This week we begin the Book of Bemidbar (Numbers). “Bemidbar” means “in the wilderness,” a
reference to the Sinai desert, the place we received the Torah. The Talmud posits that the
wilderness context was not accidental. A person must make one's self untamed and
unaccounted for, as in a desert, in order to find Torah (Ned. 55a).
The wilderness is a place lacking structure but by that token unfettered by artificial limits. Amidst
synagogue closure, we are thrust similarly into a situation where we can neither serve nor be
served by the structured, predictable Jewish practice to which we’ve become long accustomed.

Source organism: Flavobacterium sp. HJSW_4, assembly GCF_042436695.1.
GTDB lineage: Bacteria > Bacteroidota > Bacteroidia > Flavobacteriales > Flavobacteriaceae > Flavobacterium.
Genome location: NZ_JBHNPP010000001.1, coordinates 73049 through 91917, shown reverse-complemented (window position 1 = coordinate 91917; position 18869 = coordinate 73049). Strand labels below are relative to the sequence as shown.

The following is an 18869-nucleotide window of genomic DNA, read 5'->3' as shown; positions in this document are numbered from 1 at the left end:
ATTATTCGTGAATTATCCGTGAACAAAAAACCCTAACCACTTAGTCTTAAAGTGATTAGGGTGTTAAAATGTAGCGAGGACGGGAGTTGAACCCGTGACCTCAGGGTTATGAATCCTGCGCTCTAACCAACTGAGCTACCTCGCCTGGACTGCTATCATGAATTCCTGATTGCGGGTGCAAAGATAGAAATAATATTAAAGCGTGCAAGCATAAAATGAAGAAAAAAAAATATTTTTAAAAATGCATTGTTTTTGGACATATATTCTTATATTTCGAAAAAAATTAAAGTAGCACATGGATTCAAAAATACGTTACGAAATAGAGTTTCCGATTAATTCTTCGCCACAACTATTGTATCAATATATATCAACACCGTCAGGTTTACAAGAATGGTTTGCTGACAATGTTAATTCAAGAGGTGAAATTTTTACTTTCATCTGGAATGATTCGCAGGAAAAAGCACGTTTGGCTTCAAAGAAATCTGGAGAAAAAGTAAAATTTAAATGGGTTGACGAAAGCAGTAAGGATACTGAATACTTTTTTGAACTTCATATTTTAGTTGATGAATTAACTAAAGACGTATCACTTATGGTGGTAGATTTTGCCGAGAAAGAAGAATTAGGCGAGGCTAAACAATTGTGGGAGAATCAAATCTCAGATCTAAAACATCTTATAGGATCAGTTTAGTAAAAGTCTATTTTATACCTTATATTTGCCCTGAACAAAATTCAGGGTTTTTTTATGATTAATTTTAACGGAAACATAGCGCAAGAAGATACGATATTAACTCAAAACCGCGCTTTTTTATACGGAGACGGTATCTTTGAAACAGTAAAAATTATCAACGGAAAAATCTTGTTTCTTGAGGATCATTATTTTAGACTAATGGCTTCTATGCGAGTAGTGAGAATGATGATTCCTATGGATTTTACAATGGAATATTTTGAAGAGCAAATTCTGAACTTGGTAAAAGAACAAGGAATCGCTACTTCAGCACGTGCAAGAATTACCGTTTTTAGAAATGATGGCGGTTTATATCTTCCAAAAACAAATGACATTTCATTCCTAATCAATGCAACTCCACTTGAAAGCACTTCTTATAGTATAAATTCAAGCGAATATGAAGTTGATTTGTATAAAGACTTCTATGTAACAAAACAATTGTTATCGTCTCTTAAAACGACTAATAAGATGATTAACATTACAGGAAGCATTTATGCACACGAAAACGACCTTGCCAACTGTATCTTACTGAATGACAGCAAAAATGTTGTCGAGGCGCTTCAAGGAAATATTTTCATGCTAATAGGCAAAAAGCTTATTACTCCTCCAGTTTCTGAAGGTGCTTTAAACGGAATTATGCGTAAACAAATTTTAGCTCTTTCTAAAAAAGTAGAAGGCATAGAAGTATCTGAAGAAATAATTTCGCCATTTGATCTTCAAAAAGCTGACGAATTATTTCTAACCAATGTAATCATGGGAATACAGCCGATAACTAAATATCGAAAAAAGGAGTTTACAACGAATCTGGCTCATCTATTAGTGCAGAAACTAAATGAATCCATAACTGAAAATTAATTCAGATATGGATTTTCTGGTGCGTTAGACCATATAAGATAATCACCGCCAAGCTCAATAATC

As in a wilderness, we have been granted a singular opportunity to reimagine and reinvent. We
may build anew. Perhaps prayer will become a walk in a park. Perhaps engagement will take
place during an online Torah class. Perhaps growth will be sparked by reading a Jewish book or
watching an Israeli TV show. In a wilderness one is either lost or having an adventure. The
choice is ours.
B’Yedidut (in friendship)